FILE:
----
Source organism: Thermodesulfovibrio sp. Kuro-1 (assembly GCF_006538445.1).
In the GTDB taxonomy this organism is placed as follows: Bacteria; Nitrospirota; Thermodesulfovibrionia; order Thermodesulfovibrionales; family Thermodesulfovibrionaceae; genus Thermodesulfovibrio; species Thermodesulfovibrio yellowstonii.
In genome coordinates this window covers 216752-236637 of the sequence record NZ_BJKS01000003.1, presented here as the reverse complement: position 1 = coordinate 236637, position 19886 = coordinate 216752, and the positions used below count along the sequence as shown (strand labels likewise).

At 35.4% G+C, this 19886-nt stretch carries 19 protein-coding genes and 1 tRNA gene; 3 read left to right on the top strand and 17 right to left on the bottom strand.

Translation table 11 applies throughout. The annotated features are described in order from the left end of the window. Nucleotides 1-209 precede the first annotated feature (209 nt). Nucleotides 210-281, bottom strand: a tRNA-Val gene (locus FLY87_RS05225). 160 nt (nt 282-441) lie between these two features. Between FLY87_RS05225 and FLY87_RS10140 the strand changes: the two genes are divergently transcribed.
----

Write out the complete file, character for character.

Source organism: Thermodesulfovibrio sp. Kuro-1 (assembly GCF_006538445.1).
In the GTDB taxonomy this organism is placed as follows: Bacteria; Nitrospirota; Thermodesulfovibrionia; order Thermodesulfovibrionales; family Thermodesulfovibrionaceae; genus Thermodesulfovibrio; species Thermodesulfovibrio yellowstonii.
In genome coordinates this window covers 216752-236637 of the sequence record NZ_BJKS01000003.1, presented here as the reverse complement: position 1 = coordinate 236637, position 19886 = coordinate 216752, and the positions used below count along the sequence as shown (strand labels likewise).

At 35.4% G+C, this 19886-nt stretch carries 19 protein-coding genes and 1 tRNA gene; 3 read left to right on the top strand and 17 right to left on the bottom strand.

Translation table 11 applies throughout. The annotated features are described in order from the left end of the window. Nucleotides 1-209 precede the first annotated feature (209 nt). Nucleotides 210-281, bottom strand: a tRNA-Val gene (locus FLY87_RS05225). 160 nt (nt 282-441) lie between these two features. Between FLY87_RS05225 and FLY87_RS10140 the strand changes: the two genes are divergently transcribed.